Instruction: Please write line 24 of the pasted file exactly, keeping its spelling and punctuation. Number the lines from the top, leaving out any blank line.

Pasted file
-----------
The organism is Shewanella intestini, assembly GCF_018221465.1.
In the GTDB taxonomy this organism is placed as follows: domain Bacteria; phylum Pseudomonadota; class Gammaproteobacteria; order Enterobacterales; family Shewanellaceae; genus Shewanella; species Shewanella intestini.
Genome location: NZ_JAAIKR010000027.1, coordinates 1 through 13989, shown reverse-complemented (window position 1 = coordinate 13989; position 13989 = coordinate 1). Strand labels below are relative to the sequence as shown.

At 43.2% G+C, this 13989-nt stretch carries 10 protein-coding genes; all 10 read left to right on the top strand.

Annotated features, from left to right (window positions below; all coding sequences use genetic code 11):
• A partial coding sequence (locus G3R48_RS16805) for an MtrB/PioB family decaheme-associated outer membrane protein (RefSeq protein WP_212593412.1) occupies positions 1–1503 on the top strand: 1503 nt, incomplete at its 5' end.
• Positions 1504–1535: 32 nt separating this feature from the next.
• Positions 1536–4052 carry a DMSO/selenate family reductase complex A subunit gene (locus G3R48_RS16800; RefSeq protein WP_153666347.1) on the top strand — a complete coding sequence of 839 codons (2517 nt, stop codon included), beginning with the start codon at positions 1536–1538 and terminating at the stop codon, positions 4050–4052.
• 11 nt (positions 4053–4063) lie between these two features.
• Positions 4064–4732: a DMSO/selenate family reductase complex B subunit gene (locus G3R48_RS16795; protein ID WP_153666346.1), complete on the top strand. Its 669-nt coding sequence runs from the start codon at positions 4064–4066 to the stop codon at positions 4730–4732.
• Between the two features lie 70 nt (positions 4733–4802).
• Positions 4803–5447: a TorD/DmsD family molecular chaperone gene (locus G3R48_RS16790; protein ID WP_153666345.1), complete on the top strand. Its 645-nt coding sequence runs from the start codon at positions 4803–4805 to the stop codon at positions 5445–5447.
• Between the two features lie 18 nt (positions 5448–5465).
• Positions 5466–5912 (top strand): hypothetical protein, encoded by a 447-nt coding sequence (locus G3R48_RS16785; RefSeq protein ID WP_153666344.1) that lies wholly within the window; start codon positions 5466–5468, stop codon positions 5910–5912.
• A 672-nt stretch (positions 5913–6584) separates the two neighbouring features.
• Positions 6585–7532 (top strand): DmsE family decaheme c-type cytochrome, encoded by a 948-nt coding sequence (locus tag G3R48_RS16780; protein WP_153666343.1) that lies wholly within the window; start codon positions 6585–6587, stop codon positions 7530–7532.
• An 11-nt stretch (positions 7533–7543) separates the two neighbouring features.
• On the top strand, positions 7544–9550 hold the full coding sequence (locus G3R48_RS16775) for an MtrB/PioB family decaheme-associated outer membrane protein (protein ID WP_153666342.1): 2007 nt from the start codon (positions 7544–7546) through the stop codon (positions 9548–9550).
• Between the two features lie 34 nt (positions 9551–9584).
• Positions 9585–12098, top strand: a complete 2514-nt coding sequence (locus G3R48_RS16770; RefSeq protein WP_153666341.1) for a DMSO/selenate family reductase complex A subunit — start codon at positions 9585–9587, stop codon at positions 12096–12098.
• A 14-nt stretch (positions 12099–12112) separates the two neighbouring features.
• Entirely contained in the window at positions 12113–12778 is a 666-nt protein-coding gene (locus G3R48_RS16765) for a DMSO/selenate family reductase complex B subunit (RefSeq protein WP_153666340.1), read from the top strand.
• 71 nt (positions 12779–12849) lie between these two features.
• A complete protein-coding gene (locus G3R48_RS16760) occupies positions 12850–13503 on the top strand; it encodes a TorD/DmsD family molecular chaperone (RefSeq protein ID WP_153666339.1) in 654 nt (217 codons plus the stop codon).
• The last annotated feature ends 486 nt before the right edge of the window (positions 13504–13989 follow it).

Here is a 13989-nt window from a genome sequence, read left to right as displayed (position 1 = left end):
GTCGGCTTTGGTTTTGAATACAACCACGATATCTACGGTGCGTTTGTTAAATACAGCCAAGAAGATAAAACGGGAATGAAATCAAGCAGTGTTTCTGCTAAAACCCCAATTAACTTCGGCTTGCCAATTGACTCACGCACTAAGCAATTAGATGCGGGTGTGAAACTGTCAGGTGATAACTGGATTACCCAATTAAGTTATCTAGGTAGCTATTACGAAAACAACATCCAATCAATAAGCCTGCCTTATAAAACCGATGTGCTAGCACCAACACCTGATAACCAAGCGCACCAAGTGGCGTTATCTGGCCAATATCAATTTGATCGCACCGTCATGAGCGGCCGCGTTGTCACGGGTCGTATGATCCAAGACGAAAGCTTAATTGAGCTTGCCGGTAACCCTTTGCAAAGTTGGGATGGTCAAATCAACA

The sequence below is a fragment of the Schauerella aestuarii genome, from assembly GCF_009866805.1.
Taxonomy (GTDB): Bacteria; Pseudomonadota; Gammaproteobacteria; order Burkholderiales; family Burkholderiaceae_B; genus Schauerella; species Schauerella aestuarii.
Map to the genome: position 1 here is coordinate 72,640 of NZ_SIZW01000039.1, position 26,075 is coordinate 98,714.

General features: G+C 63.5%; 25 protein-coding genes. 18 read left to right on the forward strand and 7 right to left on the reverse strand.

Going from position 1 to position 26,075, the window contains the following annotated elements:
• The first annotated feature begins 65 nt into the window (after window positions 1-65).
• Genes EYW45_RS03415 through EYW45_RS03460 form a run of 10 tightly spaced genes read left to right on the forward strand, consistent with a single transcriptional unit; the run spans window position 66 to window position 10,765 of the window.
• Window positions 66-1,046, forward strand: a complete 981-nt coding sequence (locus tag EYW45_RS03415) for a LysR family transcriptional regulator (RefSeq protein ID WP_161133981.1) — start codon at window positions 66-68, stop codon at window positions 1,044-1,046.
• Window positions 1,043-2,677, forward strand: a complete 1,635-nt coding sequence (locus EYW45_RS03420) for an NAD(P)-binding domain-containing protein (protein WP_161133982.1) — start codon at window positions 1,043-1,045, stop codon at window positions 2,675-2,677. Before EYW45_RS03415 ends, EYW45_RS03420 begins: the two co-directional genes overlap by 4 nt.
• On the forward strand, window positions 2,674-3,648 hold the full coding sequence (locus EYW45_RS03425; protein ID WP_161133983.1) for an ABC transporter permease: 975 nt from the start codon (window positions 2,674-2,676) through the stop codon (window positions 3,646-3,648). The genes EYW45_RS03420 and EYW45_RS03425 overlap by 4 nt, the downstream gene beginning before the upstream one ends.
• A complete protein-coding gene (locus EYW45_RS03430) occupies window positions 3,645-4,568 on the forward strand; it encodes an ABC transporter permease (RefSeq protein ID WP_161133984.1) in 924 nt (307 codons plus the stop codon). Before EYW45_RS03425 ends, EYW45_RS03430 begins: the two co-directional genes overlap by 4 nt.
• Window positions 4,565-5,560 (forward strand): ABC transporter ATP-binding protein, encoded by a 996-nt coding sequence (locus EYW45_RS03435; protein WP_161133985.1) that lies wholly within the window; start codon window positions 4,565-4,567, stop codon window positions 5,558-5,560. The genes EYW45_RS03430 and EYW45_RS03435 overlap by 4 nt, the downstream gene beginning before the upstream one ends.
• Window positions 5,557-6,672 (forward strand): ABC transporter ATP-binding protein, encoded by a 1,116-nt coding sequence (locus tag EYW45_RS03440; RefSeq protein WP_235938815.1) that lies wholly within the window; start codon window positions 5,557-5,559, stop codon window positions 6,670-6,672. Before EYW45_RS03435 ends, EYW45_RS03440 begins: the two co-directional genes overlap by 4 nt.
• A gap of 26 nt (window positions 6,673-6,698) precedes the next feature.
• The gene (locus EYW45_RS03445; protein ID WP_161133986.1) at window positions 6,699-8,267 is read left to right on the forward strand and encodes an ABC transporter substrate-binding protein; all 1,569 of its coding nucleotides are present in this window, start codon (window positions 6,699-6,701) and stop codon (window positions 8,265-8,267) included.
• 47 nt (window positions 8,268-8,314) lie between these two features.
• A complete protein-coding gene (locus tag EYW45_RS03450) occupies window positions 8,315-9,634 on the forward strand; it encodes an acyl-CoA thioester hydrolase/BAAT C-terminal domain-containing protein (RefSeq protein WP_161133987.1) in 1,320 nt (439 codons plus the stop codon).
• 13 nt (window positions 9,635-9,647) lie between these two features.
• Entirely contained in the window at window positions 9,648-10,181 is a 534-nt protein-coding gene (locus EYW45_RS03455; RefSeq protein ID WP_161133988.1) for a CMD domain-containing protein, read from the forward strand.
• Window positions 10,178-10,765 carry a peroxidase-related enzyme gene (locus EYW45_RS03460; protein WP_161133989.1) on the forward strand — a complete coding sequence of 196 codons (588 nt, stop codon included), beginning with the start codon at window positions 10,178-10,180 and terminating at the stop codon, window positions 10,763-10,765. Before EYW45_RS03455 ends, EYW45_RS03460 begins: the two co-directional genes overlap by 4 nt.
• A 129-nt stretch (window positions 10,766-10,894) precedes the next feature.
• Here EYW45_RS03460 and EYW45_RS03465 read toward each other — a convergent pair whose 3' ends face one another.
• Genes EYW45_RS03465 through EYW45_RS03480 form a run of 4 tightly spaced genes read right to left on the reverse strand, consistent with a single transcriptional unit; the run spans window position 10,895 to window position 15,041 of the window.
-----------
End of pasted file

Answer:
• A complete protein-coding gene (locus G3R48_RS16760) occupies positions 12850–13503 on the top strand; it encodes a TorD/DmsD family molecular chaperone (RefSeq protein ID WP_153666339.1) in 654 nt (217 codons plus the stop codon).